“Perhaps so. Doing is better than talking, and you have begun by doing good and trying to make people happy. You have succeeded in one case, already.”
She looked at him with a glance of inquiry.
“What case?” she asked.
“I mean myself—of course. You have made me perfectly happy to-day.”
“I am glad,” she answered. “I wish you to be always happy.”
She spoke thoughtfully, gravely, and gently, and then turned from him a little, and looked through the iron railing of the balcony, down at the deep distance of the valley. She was wondering, and justly, whether during the past hour she had not made a mistake, very cruel to him, in breaking down all at once the barrier of excessive formality which hitherto had stood between them when they met. Words rose to her lips, which with the utmost gentleness should quickly undeceive him, if he had been deceived; but when she looked at him and saw his happy, appealing eyes and his transparent face, her courage was not ready. Perhaps he was dying, as she had been told. She turned again and watched the misty depths.
“Don Gianluca—” she began, with a little hesitation. But as she spoke there was a footfall in the embrasure.
“What were you going to say?” asked Gianluca, knowing from her tone that she had meant to speak of some grave matter.
“Nothing!” she answered with a little sharpness. “Pray take my chair, Duchessa,” she said, turning to the good lady, who had come slowly forward till she stood with her head just out in the air. “It is time for luncheon,” she added, as she made the Duchessa sit down, nodded quickly to Gianluca, and went in.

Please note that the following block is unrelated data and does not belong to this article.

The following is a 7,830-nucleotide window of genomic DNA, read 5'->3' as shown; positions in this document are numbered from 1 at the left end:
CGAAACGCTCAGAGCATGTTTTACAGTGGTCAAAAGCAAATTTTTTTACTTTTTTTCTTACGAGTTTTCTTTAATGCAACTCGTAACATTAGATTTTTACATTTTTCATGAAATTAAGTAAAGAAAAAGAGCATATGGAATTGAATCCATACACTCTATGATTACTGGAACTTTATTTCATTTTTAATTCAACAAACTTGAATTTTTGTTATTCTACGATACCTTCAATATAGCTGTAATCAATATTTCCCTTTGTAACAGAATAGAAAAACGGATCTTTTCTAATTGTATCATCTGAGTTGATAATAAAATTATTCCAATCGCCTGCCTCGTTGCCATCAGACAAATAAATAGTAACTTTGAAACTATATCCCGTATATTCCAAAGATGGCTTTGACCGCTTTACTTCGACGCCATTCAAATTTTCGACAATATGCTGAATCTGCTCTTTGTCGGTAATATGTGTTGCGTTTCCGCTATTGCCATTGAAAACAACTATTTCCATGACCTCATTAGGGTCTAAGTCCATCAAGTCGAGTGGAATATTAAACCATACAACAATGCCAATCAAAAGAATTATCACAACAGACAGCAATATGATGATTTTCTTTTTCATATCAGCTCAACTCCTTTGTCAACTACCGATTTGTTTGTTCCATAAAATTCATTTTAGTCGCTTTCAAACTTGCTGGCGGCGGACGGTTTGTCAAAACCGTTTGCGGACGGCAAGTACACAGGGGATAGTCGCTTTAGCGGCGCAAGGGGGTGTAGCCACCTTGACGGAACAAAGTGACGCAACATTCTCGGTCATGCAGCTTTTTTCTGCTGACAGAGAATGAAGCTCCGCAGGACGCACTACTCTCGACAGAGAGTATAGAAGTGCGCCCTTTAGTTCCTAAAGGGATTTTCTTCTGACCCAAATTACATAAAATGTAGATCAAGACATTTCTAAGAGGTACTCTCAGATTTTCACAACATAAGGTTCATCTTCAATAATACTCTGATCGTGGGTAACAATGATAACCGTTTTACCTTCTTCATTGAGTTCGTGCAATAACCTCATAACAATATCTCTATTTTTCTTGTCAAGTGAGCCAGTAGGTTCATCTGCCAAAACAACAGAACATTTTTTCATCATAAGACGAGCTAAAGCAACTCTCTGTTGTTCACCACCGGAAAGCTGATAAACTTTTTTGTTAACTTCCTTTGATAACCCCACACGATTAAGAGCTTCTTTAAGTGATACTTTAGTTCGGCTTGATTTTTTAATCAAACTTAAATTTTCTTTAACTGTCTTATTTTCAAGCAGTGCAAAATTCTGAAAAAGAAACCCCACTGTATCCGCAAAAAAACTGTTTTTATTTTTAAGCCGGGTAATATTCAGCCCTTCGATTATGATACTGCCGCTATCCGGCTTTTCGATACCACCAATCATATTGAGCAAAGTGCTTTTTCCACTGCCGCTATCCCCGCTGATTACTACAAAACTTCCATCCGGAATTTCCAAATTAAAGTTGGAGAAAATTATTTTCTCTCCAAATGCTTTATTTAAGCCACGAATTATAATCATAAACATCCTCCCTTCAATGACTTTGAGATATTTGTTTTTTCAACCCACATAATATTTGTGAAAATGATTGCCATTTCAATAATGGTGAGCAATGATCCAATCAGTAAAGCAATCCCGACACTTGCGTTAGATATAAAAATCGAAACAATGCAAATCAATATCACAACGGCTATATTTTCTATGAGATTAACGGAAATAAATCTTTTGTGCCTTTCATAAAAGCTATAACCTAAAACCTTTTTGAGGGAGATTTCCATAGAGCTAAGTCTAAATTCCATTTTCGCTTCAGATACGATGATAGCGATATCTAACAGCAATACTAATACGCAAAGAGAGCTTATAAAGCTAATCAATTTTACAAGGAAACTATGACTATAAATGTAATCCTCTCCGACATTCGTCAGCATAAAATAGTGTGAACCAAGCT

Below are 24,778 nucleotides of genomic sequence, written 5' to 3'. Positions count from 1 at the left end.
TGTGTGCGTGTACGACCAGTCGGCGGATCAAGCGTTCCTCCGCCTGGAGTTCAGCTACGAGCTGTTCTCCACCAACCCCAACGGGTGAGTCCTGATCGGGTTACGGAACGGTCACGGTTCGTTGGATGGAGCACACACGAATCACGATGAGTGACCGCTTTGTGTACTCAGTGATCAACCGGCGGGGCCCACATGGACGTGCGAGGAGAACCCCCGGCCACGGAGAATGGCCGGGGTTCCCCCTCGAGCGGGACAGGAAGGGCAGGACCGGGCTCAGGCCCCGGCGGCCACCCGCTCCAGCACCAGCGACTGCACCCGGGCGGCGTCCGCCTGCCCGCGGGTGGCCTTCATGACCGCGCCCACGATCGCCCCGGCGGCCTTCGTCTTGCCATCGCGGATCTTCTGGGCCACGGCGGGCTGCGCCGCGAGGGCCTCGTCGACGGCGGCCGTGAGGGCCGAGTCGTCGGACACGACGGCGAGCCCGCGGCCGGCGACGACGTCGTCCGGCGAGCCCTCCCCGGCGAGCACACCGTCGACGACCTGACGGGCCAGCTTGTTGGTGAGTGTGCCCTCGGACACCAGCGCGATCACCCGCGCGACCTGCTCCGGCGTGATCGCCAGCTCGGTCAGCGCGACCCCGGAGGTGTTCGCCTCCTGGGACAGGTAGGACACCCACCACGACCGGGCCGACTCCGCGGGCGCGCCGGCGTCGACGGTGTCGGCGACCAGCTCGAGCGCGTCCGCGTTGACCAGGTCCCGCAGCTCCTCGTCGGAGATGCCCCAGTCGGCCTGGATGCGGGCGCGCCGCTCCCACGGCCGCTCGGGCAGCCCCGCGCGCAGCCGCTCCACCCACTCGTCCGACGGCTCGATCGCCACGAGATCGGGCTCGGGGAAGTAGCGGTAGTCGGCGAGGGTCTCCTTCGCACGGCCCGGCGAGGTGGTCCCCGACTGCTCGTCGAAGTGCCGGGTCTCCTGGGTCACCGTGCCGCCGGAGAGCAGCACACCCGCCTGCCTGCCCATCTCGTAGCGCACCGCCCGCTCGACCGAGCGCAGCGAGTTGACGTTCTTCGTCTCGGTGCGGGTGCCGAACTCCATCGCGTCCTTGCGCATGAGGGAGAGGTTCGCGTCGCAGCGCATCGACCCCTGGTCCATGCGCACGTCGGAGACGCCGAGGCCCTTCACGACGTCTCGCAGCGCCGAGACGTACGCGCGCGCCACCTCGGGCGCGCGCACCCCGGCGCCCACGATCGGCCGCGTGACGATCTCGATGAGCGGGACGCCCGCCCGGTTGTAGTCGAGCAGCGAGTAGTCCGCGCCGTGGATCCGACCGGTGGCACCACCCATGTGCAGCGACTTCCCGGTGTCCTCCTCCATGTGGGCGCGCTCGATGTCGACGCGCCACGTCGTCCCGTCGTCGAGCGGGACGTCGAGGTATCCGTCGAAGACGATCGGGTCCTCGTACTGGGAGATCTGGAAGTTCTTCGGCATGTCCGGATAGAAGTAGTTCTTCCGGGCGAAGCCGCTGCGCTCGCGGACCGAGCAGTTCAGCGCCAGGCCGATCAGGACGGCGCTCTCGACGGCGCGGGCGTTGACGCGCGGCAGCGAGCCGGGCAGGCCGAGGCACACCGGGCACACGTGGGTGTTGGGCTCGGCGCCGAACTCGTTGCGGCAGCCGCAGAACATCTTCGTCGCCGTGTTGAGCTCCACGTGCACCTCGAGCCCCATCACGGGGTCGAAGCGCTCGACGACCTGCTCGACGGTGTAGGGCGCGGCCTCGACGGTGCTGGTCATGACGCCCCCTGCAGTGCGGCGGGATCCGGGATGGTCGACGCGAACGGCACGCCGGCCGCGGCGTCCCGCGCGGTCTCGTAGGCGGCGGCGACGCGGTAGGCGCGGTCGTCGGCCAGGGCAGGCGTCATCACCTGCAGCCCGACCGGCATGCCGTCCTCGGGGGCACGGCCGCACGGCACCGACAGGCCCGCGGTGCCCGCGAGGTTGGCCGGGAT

The regularity of the existence at Muro pleased the old couple, and contributed in a measure to allay their perpetual anxiety about their son and to calm their uneasiness about the whole situation. They were both too wise and too courteous to press the question of marriage upon Veronica under the present circumstances, but they did not feel that they were led too far by their affection for Gianluca when they told each other, in the privacy of the Duchessa’s dressing-room, that after what Veronica had now done she was bound, in common self-respect, to marry him. That he would recover from his illness, they never doubted; for, as has been said, the truth had been kept from them, in so far as the prognostications of doctors could be looked upon as worthy of belief. He had certainly been much better since they had brought him to Muro, and they secretly wished that they might all stay where they were until the autumn.